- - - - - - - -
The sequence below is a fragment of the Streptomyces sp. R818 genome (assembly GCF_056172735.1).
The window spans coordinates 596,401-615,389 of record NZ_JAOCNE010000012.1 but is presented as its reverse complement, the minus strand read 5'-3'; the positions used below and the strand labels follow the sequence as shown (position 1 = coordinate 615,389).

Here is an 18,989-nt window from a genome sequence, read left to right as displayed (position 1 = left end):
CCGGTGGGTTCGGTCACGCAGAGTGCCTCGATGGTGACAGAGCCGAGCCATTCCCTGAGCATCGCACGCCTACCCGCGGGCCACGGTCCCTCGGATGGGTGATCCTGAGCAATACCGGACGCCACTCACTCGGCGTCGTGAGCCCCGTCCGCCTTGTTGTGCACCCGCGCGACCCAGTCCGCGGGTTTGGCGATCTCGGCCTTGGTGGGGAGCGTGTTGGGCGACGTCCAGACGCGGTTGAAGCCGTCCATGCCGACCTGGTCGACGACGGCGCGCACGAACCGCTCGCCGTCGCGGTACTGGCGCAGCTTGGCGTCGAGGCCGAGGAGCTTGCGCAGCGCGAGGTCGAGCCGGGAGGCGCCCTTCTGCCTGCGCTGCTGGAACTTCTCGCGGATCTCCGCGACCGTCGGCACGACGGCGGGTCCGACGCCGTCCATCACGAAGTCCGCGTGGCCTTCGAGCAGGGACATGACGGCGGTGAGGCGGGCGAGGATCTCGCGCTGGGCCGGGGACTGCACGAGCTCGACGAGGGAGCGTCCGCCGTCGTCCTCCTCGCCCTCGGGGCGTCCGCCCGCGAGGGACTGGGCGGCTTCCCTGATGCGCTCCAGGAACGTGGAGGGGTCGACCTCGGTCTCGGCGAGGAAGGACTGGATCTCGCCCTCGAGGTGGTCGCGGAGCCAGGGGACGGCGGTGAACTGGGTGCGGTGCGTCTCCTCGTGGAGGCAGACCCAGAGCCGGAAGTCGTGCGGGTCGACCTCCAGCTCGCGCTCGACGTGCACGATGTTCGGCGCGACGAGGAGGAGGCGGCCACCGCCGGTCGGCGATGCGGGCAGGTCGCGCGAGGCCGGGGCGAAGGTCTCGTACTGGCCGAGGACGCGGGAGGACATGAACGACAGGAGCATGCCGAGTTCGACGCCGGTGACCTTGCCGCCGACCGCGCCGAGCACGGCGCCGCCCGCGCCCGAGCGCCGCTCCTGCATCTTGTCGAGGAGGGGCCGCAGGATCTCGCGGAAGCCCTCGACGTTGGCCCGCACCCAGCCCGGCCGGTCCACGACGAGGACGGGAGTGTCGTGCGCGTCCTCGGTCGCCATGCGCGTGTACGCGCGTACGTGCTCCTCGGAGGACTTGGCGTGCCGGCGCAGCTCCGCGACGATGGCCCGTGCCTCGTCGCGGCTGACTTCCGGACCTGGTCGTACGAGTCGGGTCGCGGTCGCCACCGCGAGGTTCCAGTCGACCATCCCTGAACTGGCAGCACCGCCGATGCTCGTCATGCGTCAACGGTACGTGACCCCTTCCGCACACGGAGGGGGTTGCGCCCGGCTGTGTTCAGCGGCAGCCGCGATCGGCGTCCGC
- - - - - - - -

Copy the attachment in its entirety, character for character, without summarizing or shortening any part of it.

The sequence below is a fragment of the Streptomyces sp. R818 genome (assembly GCF_056172735.1).
The window spans coordinates 596,401-615,389 of record NZ_JAOCNE010000012.1 but is presented as its reverse complement, the minus strand read 5'-3'; the positions used below and the strand labels follow the sequence as shown (position 1 = coordinate 615,389).

Here is an 18,989-nt window from a genome sequence, read left to right as displayed (position 1 = left end):
CCGGTGGGTTCGGTCACGCAGAGTGCCTCGATGGTGACAGAGCCGAGCCATTCCCTGAGCATCGCACGCCTACCCGCGGGCCACGGTCCCTCGGATGGGTGATCCTGAGCAATACCGGACGCCACTCACTCGGCGTCGTGAGCCCCGTCCGCCTTGTTGTGCACCCGCGCGACCCAGTCCGCGGGTTTGGCGATCTCGGCCTTGGTGGGGAGCGTGTTGGGCGACGTCCAGACGCGGTTGAAGCCGTCCATGCCGACCTGGTCGACGACGGCGCGCACGAACCGCTCGCCGTCGCGGTACTGGCGCAGCTTGGCGTCGAGGCCGAGGAGCTTGCGCAGCGCGAGGTCGAGCCGGGAGGCGCCCTTCTGCCTGCGCTGCTGGAACTTCTCGCGGATCTCCGCGACCGTCGGCACGACGGCGGGTCCGACGCCGTCCATCACGAAGTCCGCGTGGCCTTCGAGCAGGGACATGACGGCGGTGAGGCGGGCGAGGATCTCGCGCTGGGCCGGGGACTGCACGAGCTCGACGAGGGAGCGTCCGCCGTCGTCCTCCTCGCCCTCGGGGCGTCCGCCCGCGAGGGACTGGGCGGCTTCCCTGATGCGCTCCAGGAACGTGGAGGGGTCGACCTCGGTCTCGGCGAGGAAGGACTGGATCTCGCCCTCGAGGTGGTCGCGGAGCCAGGGGACGGCGGTGAACTGGGTGCGGTGCGTCTCCTCGTGGAGGCAGACCCAGAGCCGGAAGTCGTGCGGGTCGACCTCCAGCTCGCGCTCGACGTGCACGATGTTCGGCGCGACGAGGAGGAGGCGGCCACCGCCGGTCGGCGATGCGGGCAGGTCGCGCGAGGCCGGGGCGAAGGTCTCGTACTGGCCGAGGACGCGGGAGGACATGAACGACAGGAGCATGCCGAGTTCGACGCCGGTGACCTTGCCGCCGACCGCGCCGAGCACGGCGCCGCCCGCGCCCGAGCGCCGCTCCTGCATCTTGTCGAGGAGGGGCCGCAGGATCTCGCGGAAGCCCTCGACGTTGGCCCGCACCCAGCCCGGCCGGTCCACGACGAGGACGGGAGTGTCGTGCGCGTCCTCGGTCGCCATGCGCGTGTACGCGCGTACGTGCTCCTCGGAGGACTTGGCGTGCCGGCGCAGCTCCGCGACGATGGCCCGTGCCTCGTCGCGGCTGACTTCCGGACCTGGTCGTACGAGTCGGGTCGCGGTCGCCACCGCGAGGTTCCAGTCGACCATCCCTGAACTGGCAGCACCGCCGATGCTCGTCATGCGTCAACGGTACGTGACCCCTTCCGCACACGGAGGGGGTTGCGCCCGGCTGTGTTCAGCGGCAGCCGCGATCGGCGTCCGC